Being confident with number - and able to tackle problems is not just about 'learning maths' - at Belmont Cheveley Park we see mathematics is a life skill. As such, we place great emphasis on helping all of our children to become number confident and able to enjoy the challenge and need for perseverance that mathematics presents.
Across our school, we follow the National Curriculum for mathematics (a link to which is detailed below), however we have developed the mathematics curriculum through the promotion of 'Mathematical Habits of Mind'. At our school we understand that mathematics is not only about getting 'sums' right or wrong - we see maths as an opportunity to develop the following key skills:
Looking for patterns and generalising
Showing curiosity and persevering
Solving and posing problems
Making connections across maths topics
Reflecting on learning and knowing next steps
The National Curriculum for mathematics aims to ensure that all pupils:
become fluent in the fundamentals of mathematics, including through varied and frequent practice with increasingly complex problems over time, so that pupils have conceptual understanding and are able to recall and apply their knowledge rapidly and accurately to problems
reason mathematically by following a line of enquiry, conjecturing relationships and generalisations, and developing an argument, justification or proof using mathematical language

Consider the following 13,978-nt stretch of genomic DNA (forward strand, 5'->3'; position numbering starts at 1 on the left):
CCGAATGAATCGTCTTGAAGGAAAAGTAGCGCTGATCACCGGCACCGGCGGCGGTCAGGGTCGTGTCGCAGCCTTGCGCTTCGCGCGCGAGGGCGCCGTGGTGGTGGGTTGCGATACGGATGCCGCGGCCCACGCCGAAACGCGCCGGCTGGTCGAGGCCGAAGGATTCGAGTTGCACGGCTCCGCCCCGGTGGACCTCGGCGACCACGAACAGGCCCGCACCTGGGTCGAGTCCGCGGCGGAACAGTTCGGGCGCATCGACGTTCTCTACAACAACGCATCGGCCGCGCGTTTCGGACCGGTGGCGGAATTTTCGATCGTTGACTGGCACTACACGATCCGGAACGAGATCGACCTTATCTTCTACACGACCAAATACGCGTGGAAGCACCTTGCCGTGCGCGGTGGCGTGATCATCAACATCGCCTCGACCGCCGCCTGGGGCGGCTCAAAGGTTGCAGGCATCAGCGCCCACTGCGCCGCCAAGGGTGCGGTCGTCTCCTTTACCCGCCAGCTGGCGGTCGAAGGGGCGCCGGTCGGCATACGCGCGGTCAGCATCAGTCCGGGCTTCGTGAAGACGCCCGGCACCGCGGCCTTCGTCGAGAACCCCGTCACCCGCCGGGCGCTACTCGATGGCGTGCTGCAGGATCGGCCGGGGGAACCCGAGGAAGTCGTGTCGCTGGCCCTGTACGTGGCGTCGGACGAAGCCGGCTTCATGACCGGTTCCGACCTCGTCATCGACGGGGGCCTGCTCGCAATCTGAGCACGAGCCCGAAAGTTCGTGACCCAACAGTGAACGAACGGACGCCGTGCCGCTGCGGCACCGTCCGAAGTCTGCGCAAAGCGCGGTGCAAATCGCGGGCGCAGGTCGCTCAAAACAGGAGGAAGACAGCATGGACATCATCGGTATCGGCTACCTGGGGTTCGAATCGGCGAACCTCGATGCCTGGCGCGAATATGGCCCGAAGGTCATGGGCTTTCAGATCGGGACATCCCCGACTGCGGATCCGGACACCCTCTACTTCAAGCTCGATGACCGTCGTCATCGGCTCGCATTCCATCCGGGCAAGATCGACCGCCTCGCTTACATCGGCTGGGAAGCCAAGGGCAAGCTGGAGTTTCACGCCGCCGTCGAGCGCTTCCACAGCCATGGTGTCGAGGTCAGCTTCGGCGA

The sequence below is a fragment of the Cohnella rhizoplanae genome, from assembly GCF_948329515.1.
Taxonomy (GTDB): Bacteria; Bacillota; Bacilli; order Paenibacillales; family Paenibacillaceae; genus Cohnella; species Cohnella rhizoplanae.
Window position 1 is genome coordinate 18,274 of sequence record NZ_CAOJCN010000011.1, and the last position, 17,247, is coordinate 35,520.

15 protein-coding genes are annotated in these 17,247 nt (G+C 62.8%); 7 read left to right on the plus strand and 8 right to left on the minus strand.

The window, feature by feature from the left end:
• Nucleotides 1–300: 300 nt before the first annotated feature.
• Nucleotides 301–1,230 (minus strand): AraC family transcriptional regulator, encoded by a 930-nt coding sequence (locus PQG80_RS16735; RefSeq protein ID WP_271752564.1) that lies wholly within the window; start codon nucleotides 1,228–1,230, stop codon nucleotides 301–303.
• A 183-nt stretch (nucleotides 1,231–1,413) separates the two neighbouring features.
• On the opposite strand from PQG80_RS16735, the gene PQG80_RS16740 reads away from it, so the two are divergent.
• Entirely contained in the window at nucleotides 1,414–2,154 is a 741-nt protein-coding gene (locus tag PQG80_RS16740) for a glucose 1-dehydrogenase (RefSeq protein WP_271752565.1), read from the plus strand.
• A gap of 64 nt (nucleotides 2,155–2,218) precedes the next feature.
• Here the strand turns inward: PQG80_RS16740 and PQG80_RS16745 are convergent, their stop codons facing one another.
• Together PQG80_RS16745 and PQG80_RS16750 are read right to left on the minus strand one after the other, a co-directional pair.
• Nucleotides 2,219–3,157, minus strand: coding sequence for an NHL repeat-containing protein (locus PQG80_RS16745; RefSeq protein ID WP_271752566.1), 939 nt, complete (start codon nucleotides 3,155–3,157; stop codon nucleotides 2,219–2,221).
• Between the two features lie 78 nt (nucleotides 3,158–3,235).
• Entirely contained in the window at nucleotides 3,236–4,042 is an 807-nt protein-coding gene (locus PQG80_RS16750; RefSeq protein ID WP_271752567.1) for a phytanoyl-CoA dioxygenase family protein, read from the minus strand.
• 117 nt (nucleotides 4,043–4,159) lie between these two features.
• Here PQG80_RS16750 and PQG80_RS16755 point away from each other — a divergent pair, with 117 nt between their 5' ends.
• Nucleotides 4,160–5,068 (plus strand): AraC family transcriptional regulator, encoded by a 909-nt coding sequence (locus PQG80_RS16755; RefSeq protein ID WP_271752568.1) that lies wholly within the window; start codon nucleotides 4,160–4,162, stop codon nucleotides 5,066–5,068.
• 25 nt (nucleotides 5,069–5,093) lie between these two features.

can solve problems by applying their mathematics to a variety of routine and non-routine problems with increasing sophistication, including breaking down problems into a series of simpler steps and persevering in seeking solutions.
The content of the mathematics curriculum is divided into 10 parts, although younger years do not cover all parts, e.g. algebra is only formally introduced in Year 6 (although the foundations of which are evident throughout maths learning!).
Number, Place value, Rounding, Approximation & Estimation
Addition and Subtraction
Multiplication and Division
Fractions, Decimals and Percentages
Geometry - Properties of Shapes
Geometry - Position, Direction and Movement
Ratio and Proportion
Throughout the above content, children are focused on ‘Using and Applying’ throughout; children use the skills and knowledge they have gained in solving practical problems independently and with others to both learn and develop mathematical concepts.
Children undertake 5 sessions of Maths per week including mental maths and tables; children are expected to know all their tables by Year 4. However, just as the English curriculum is embedded across all subjects, so is mathematics. From the collection analysis of 'real' data in science experiments, to the use of angles in controlling floor robots in computing, to simple counting in music - maths sits centrally at the heart of our curriculum alongside English.
Below is a document which outlines the National Curriculum for England for Mathematics, which includes year group expectations and examples of maths work from Years 1-6.